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Review of Secondary Waste Disposal Planning for the Blue Grass and Pueblo Chemical Agent Destruction Pilot Plants The previously reconfigured munitions (no fuzes) and the partially reconfigured munitions (as described above, with fuzes) are moved into an explosive containment room, where nose plugs, fuzes, boosters, and bursters are removed by the LPMD machine robot. The empty burster well is sampled to determine if a leak has occurred; if no leak has occurred, the bursters and fuzes will be shipped offsite to a commercial TSDF. If a leak has occurred in the burster well, the munitions are overpacked for treatment by the EDT.25 Munitions that cannot be processed successfully by the LPMD machine robot—that is, rejects—will be containerized and treated by the EDT. The ERB HVAC will be vented downstream of the OTS to the agent filter area (AFA). Agent Hydrolysis and Munitions Body Treatment A munitions body, having been separated from the energetics, still contains agent sealed in its agent cavity by the burster well. The munitions are next moved to the cavity access machine in the agent processing building (APB). There, the burster well of each projectile is buckled (or, in the case of mortar shells, the mortar base is cut) to access the agent. The agent is drained and the cavity washed with warm, high-pressure water to rinse out any gelled agent or residue. The munitions bodies are then sent to the MTU (see Figure 2-8), where they are heated to at least 1000°F by external heating coils. Drained agent, wash water, and any suspended solids are fed to agent/water separators. The separated water is recycled to the washout station, and the concentrated agent is sent to a hydrolysis reactor, where it is neutralized with hot (194°F) water. Hydrolysis is completed by the addition of NaOH. The neutralized solution is then sent to a storage tank, where it will be sampled for the presence of residual mustard. The clearance criterion is “nondetect,” which is defined as ≤20 ppb for HD and ≤200 ppb for HT. If the batch is not accepted, the hydrolysate is recycled to the hydrolysis reactor. The agent collection and neutralization components are vented to the OTS. Spent decontamination solution is generated throughout the APB for decontamination of equipment and personnel. The spent decontamination solution is collected in sumps and pumped to the agent hydrolyzers. The SDU and the Autoclave The SDU is used to treat secondary wastes from various activities, including general maintenance, equipment maintenance, worker safety measures, and sampling. Typical secondary waste streams treated are DPE suits and other personal protective equipment; sampling equipment; tools, drums, and other containers; and dunnage. The SDU is a large electrically heated chamber approximately 12 feet wide, 6.5 feet deep, and 8 feet high (interior dimensions). Once it has been loaded, the operators select the correct operating conditions (time and temperature) for the materials. The temperature can be varied from 195°F to the design temperature of 600°F. During treatment, any agent that volatilizes but does not decompose is treated in the OTS along with other gases. After the SDU has cooled, the decontamination level of the treated material is confirmed by monitoring. It is then unloaded from the SDU and packaged for offsite shipment. The monitoring capability of the SDU will be used to evaluate some wastes for suitability for offsite shipment. The criterion for reclassification as “clean” for offsite shipment is a vapor screening level (VSL) of less than 1.0, whether determined in the SDU or by container headspace monitoring (PMACWA, 2006).26 The autoclave is another PCAPP component used to treat wastes from the same kinds of activities. As this report was being prepared, a descision on which wastes would go to the SDU and which to the autoclave had still not been made. The autoclave has a working space approximately 4 feet wide, 7 feet deep, and 7 feet high. Once it has been loaded, the operators select the correct operating conditions (time and temperature) for the materials. Air is evacuated during preheat cycles to promote the vaporization of liquids (BPT, 2007). The autoclave is heated by steam at approximately 350°F to promote hydrolysis of the agent. During treatment, any agent that volatilizes but does not decompose, along with other gases, is treated in the OTS. After treatment, the autoclave is cooled and dried by a vacuum pump. If the treatment is successful, as indicated by monitoring, the material is unloaded from the SDU and packaged for shipment offsite. OTS and AFA The purpose of the OTS is to quench and neutralize acidic gases and remove particulates from the offgas streams of the MTUs, the APB tanks, the SDU, and the autoclave. The OTS consists of a venturi scrubber tower, offgas filter, offgas reheater, and offgas blower. Offgases treated in the OTS are directed to the AFA for further treatment before discharge to the atmosphere. The MTUs vent gases at approximately 650°F. The gases are rapidly quenched by caustic solution to approximately 120°F in the venturi. Some particulates are removed from the gas in the venturi discharge liquid. The cooled gas and the discharge liquid flow to the scrubber tower, where the acid gases are absorbed and neutralized by a counterflow stream of water and caustic. The offgas from the SDU and the autoclave are also treated in the scrubber tower. Spent scrubber liquid (containing particulates) is pumped to the spent decontamination solution tanks. The scrubber offgas is filtered by the offgas filter to remove particulates 25 Discussion of PCAPP secondary wastes with Craig Myler, chief process engineer, Bechtel Pueblo Team, February 12, 2008. 26 Specifically, see Section C-2b-1, page C-13, of the cited reference.
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Review of Secondary Waste Disposal Planning for the Blue Grass and Pueblo Chemical Agent Destruction Pilot Plants FIGURE 2-8 Munitions treatment unit. SOURCE: PMACWA, May 20, 2008. greater than 0.5 micron. To prevent condensed droplets from entering the offgas blower, the filtered offgas is heated to reduce the relative humidity. The blower sends the treated offgas to the AFA. The AFA is common to the ERB and the APB and consists of 10 filter units, 8 in operation and 2 in standby. Each filter unit consists of a particulate prefilter, a HEPA filter, an activated carbon filter for removal of agent vapor and volatile organic compounds (VOCs), five backup activated carbon filters in the event of breakthrough, and a final HEPA filter. Filtered air is exhausted into a common header and ducted to a common stack. There will be secondary waste in the form of spent activated carbon and filter media. Biotreatment Hydrolysate that has been cleared for agent content, various condensates, and process water is collected in one of three 30-day storage tanks. The pH is adjusted with sodium hydroxide as needed, and nutrients (principally nitrogen in the form of ammonium salts or urea, as well as phosphorus) are added before the hydrolysate is fed to one of six ICB module feed tanks. Each module consists of four ICB units. The principal product of mustard agent hydrolysis is thiodiglycol, and the ICB system biodegrades thiodiglycol and other organic constituents to innocuous end products, principally carbon dioxide, water, sulfate, and other oxidized mineral chemicals. Important ICB environmental conditions include nutrient concentration, feed rate, temperature, pH (adjusted with nitric acid or sodium hydroxide), and dissolved oxygen (supplied by compressed air blowers). Each ICB module will discharge to an associated ICB effluent tank, where the discharge will be sampled to verify the satisfactory performance of the biotreatment. Acceptable performance for the biodegradation process is the removal of more than 95 percent of thiodiglycol, with the goal being to remove 99 percent or more of thiodiglycol and an average of 90 percent or more of total organic compounds (PMACWA, 2006).27 If biodegradation is insufficient, the effluent will be recycled to the ICB module feed tank for further treatment; otherwise, the effluent will be discharged to the water recovery system (WRS). The ICB discharges are gases to the biotreatment area (BTA) OTS, liquids to the WRS, and secondary waste solids (sludges and other residues), which will be periodically removed. The 30-day storage tanks vent through dedicated local activated carbon filters to the atmosphere. The remaining biotreatment tanks, including the ICBs, vent to the BTA OTS. The ICB liquid phase contains odiferous components that partition to the gas phase and vent to the BTA OTS. The BTA OTS (not shown in Figure 2-7) will have six trains, one for each ICB module. The principal components of each train are (1) two iron sponge absorbers to remove volatile odorous inorganic and organic sulfur compounds such as hydrogen sulfide, mercaptans, and thiols; (2) a heater to lower the relative humidity before the carbon adsorption system; (3) an activated carbon system consisting of a prefilter (to remove solid particles in order to extend the activity and life of the carbon adsorption bed), two activated carbon filters in series to remove potentially odorous gaseous compounds and other VOCs not removed by the iron sponges, and a final HEPA 27 Specifically, see page C-11 of cited reference.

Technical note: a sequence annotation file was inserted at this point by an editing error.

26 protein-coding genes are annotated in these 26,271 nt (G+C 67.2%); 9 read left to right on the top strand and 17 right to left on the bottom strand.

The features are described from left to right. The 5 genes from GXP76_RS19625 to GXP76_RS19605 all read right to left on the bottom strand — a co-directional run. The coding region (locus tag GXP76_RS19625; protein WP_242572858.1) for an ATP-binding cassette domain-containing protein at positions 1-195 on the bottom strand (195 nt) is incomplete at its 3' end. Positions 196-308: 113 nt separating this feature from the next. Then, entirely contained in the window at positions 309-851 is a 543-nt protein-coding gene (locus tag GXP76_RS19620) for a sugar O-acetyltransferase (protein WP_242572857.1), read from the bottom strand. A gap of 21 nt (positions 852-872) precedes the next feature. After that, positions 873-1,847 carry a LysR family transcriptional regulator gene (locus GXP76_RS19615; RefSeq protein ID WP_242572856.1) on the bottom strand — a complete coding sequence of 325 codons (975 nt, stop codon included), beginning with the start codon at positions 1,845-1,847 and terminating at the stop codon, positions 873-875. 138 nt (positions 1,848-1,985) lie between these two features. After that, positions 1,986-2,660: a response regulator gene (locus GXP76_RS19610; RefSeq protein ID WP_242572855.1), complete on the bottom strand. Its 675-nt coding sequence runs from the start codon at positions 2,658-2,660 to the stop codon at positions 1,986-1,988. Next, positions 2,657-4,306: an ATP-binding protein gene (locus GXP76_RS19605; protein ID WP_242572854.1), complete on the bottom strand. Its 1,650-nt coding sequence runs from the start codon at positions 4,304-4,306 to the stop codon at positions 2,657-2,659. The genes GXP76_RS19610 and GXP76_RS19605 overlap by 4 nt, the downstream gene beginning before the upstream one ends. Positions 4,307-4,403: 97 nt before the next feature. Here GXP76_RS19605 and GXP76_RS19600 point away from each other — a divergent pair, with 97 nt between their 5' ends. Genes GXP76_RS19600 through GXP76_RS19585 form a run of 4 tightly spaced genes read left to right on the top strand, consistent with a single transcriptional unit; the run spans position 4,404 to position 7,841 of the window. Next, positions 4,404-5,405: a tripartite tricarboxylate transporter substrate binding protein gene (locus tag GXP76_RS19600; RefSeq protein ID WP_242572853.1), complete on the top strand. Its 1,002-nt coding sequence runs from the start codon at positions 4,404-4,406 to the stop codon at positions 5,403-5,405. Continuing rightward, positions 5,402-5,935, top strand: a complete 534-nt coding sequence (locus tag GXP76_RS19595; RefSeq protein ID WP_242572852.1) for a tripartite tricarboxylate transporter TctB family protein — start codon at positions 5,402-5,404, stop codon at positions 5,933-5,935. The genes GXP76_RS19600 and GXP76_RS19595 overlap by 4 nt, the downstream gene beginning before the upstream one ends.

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Review of Secondary Waste Disposal Planning for the Blue Grass and Pueblo Chemical Agent Destruction Pilot Plants filter (to prevent carbon particles from escaping the unit); (4) an exhaust blower and stack; and (5) two iron sponge absorber condensate pumps to pump condensate to the clarifiers of the WRS via the ICB effluent tanks. The BTA OTS produces secondary waste from the iron sponge absorber and secondary wastes from the prefilter, the HEPA filter, and the activated charcoal filter secondary wastes. Water Recovery and Brine Reduction The cleared ICB effluent is approximately 98 wt percent water, 0.8 wt percent sodium sulfate, 0.7 wt percent sodium chloride, and traces of agent impurities and degradation products (PMACWA, 2006). The WRS and the brine reduction system (BRS) reclaim water from the biotreatment system effluent and the blowdown from both the cooling tower and the steam boiler. In addition, some process water passes through an RO system to feed the steam boilers and munitions washout system; the retentate is fed to the WRS. The WRS includes two clarifiers, two thickeners, two filter presses, and auxiliary equipment. The ICB effluent is transferred to the WRS clarifiers, where a polymer will be injected to provide chemical coagulant for enhancing removal of suspended solids. The clarified effluent will be transferred to the BRS. The clarifier sludge will be pumped to the WRS thickeners, where a polymer may be added to enhance thickening. Thickener overflow is recycled to the clarifiers, and underflow is pumped to the dewatering filter presses. The filter press separates the solids from the liquid stream. The liquid is recirculated to the clarifiers, and the filter cake, containing 20-25 percent dry weight solids, is a secondary waste. The BRS includes a feed conditioning system, two brine concentrators, two evaporator/crystallizers, two distillate liquid-phase carbon filters, three solids dewatering units, and an offgas treatment system (BRS OTS) (not shown in Figure 2-7). The BRS feed conditioning system converts carbonate salts to carbon dioxide, which is then removed so that carbonate scale does not form and foul downstream process equipment. Feed is conditioned by heating and acidifying it, followed by steam stripping of the carbon dioxide, noncondensable gases, and some VOCs. The stripped gases are transferred to the BRS OTS, and the liquid effluent is transferred to caustic mixing tanks, where the pH is increased by the addition of sodium hydroxide to reduce corrosion in downstream equipment. The effluent from the mixing tanks is distilled in the brine concentrator, and about 80 percent of the fed effluent is distillate transferred to the liquid-phase carbon filter unit and, finally, to the process water tanks. The brine concentrator vapor effluent comprises steam and noncondensable gases, which are combined with the steam stripper overhead and vented to the BRS OTS. The brine concentrator underflow contains essentially all of the nonvolatile material, salts, residual organic compounds, and suspended solids. These materials are extracted by the evaporator/crystallizer units: Water is transferred to the liquid-phase carbon filters and finally to the process water tanks, noncondensable vapor is transferred to the BRS OTS, and the solids (as a slurry) are dewatered to produce a solid cake for shipment to an offsite TSDF as a secondary waste. In summary, the WRS and BRS produce process water, vapor to the BRS OTS, and secondary waste in the form of a solid cake for shipment to an offsite TSDF. It is planned that the BRS OTS filter cake will be analyzed for toxicity characteristic leaching procedure (TCLP) organics (volatile and semivolatile constituents) and metals. In addition, the filter cake is planned to be tested for free liquids to ensure the dewatering has removed liquids in accordance with land disposal restrictions (PMACWA, 2006).28 The BRS OTS is, for the purposes of this report, identical to the BTA OTS except that there are no iron sponge absorbers or condensate pumps. The BRS OTS produces prefilter, HEPA, and charcoal filter secondary wastes. 28 Specifically, see page C-14.